The archaeothanatology of identity : freed-people burials in Nuceria necropolis, Pompeii

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dc.contributor.advisor McCallum, Myles
dc.contributor.advisor Erickson, Paul A.
dc.contributor.advisor Zelenietz, Marty
dc.coverage.spatial Italy
dc.creator Locke, Jenna 2017-07-06T14:09:48Z 2017-07-06T14:09:48Z 2017
dc.description 1 online resource (vii, 89 p.) : ill., maps
dc.description Includes abstract.
dc.description Includes bibliographical references (p. 83-86).
dc.description.abstract The thesis examines personal and suvivor expressions of identity through freed-people funerary monuments located in the Pompeian necropoleis. The goal is to show how the deceased were able to manipulate their funerary structures to present specific information, or leave behind messages, about themselves or their families. This paper utilizes the archaeological sub-field of archaeothanatology, and performance theory and impression management theory to examine and interpret several different funerary monuments from the Republican and Imperial periods. This is done by examining aspects such as monument type, location, architectural features and stylistic elements to uncover more subtle details about an individual being commemorated in the monument. The analyses of these featues, reveals that funerary monuments were used as tools to not only preserve memory, but to enhance or increase the social and political positions or reputations of the deceased and their family. The thesis explores the different ways the Pompeian freed-people used aspects such as necropolis location and monument style to reflect their economic means, and how imagery and inscriptions act as identifiers of personal attributes or achievements that the individual wanted to be remembered by or associated with. en_CA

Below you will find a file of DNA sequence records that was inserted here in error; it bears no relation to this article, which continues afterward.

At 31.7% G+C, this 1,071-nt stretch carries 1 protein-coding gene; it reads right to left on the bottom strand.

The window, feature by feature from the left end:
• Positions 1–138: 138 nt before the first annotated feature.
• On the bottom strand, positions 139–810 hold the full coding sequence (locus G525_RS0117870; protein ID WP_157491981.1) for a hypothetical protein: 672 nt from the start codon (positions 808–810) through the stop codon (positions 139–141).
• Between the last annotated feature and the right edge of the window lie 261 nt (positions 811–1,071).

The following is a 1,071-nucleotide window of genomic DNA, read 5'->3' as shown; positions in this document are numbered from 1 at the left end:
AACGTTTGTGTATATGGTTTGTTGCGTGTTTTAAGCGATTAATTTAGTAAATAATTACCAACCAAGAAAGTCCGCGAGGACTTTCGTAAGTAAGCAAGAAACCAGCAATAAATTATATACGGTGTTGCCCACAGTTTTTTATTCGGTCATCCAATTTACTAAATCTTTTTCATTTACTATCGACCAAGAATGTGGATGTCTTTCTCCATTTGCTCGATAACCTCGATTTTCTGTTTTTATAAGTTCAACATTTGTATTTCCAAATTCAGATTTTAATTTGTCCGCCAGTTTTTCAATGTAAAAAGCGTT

dc.language.iso en en_CA
dc.publisher Halifax, N.S. : Saint Mary's University
dc.title The archaeothanatology of identity : freed-people burials in Nuceria necropolis, Pompeii en_CA
dc.type Text en_CA Bachelor of Arts (Honours Anthropology) Undergraduate Department of Anthropology Saint Mary's University (Halifax, N.S.)

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